Fans or Friends? An interview

I recently did an interview with Dave Cool for Bandzoogle’s blog.

We covered topics like how social media have affected online fandom, benefits and challenges of social media, whether bands need to use social media and/or have their own website, whether they can keep mystique, whether they ought to be trying to be friends with fans, and even a bit on how I mix personal and professional in my online identity and why.

Read part 1 and part 2.

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Fans or Friends?

Last weekend I gave a talk at the International Communication Association about the increasingly interpersonal nature of the relationships between musicians and friends. In it, I draw on the interviews I’ve done with musicians to identify some of the positive new rewards they get when they can interact directly with their fans, cover many of the tricky interpersonal issues they face in trying to negotiate how much those relationships can be like friendship, and briefly summarize the main strategies they use to manage boundaries in ways with which they are comfortable.

Here it is in PDF form for download:

Fans or Friends?

Any and all feedback (especially the constructive kind) is welcomed!

 

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Embracing the Flow

Last spring I wrote a research memo for the Convergence Culture Consortium about dealing with the unfettered flow of content in contemporary entertainment industries. It’s now public and you can download the PDF here.

Here’s a teaser from page one:

One of the most vexing issues facing the content industries is their loss of control over the distribution of digital material. Combined with the ability of consumers and fans to organize and voice opinions more loudly than ever before, many industries, including recording, broadcast, and motion picture, find themselves acting from defensive postures, seeking to shut down grassroots activities and file sharing.

In contrast, some in the industry, particularly (though not exclusively) independent artists, have embraced this unfettered flow of materials and discourse. This C3 research memo (1) briefly identifies the current situation of information and content flow and the kinds of steps being taken to combat it. Against this backdrop, it then (2) identifies the reasons one might choose to embrace these changes rather than fighting them (3) argues that these industries need to consider the role of social exchange in addition to the economic exchange models they are used to in building consumers’ willingness to pay for content they can obtain for free and (4) proposes specific strategies for building social exchange relationships in this environment. In what follows, I use music as an exemplar, but the discussion will not be limited to music.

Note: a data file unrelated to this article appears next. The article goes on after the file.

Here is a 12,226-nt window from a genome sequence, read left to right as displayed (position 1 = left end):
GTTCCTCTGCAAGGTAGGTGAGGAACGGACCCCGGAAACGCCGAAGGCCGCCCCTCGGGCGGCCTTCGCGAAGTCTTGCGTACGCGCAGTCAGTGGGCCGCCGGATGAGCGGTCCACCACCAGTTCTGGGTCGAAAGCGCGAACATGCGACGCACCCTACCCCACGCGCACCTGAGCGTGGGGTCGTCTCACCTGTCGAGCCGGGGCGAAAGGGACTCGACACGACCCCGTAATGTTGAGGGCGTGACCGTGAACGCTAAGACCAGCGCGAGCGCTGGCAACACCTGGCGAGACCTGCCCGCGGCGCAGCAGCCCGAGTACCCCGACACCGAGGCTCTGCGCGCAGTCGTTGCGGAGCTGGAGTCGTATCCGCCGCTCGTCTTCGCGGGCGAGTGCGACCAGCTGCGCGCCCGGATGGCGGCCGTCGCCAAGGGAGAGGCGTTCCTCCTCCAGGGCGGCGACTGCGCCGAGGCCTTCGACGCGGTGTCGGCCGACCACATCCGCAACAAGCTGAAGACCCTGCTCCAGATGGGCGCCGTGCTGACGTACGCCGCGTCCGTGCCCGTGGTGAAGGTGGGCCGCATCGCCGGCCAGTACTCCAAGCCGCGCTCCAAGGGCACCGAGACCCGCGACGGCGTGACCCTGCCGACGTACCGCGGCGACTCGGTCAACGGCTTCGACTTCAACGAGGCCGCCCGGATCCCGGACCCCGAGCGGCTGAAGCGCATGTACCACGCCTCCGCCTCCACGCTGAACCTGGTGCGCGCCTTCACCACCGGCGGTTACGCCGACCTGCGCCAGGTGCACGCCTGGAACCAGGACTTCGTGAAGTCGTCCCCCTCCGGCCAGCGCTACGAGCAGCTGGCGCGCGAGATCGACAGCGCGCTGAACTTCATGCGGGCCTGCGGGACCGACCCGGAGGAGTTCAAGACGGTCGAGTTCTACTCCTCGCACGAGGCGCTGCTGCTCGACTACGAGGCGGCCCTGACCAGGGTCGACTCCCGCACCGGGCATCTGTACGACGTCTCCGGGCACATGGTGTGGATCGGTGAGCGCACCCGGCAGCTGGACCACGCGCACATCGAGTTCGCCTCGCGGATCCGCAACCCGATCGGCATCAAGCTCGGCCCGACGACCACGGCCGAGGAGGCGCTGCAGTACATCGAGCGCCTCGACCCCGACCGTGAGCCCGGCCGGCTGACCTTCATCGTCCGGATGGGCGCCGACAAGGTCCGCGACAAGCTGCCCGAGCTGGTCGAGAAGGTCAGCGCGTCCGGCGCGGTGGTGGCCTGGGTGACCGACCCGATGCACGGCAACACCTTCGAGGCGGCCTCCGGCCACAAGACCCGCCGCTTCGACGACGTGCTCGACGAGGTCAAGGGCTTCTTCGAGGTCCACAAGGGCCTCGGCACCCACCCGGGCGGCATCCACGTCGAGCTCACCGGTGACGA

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On the Pirate Bay Verdict

I never really paid a whole lot of attention to Pirate Bay. I have a torrenting application, but have only ever used it to download one band’s concerts from their fan board (where they are posted with the band’s tacit consent). But I was totally taken in during the trial, particularly with the Twitter spectacle of it all– both the posts of defendent @brokep with his mastery of twitterspeak and with the #spectrial tagging that included real time moment-by-moment translation of the trial and ongoing commentary. If you were following me during that time you might have noticed I was bordering on obsessed.

So now the verdict is in, at least in phase one, and they’ve been found guilty with jail time and massive fines to pay if the verdict is upheld.

As someone who’s spent much of the last few years paying way too much attention to the independent music scene in Sweden, and who chanced to meet @brokep when I was going to meet some independent label guys for lunch in Malmö last fall, my feelings are very mixed. He had a sweet smile and was instantly likable. More importantly though, he was hanging out in an office with people running two of my favorite Swedish music labels: Songs I Wish I Had Written and Hybris. Both labels are associated with The Swedish Model, a collective seeking to foster a new future-oriented dialogue about the music industry.

When I interviewed independent Swedish label heads and musicians, every single one of them spoke of downloading as a good thing. They viewed it as an opportunity to reach broader and more international audiences, to increase the number of people into their kind of music, as a chance to build a whole new culture around music. Martin Thörnkvist, head of Songs I Wish, most vocal spokesperson for The Swedish Model (and guy who introduced me to Peter from Pirate Bay), told me he uploads their whole catalogue to Pirate Bay so he can have control over the quality of the recordings people download of their songs. Each spring Labrador Records uploads a sampler full of their singles to Pirate Bay.

It isn’t that these people don’t want to make any money from the music, it’s that they recognize that file sharing is not a choice, but a given. The question is how to use it, not how to stop it.

On the Digital Renaissance blog, Thörnkvist wrote:

Today’s ruling has only one positive aspect. I look forward to the music business investment in new services that were promised when the “copyright issue” is resolved. Up to evidence, out with you on the dance floor and show what you can do. Release control of your catalouges and let the service developers that are the best test their wings, instead of the one that currently can give you the biggest advance.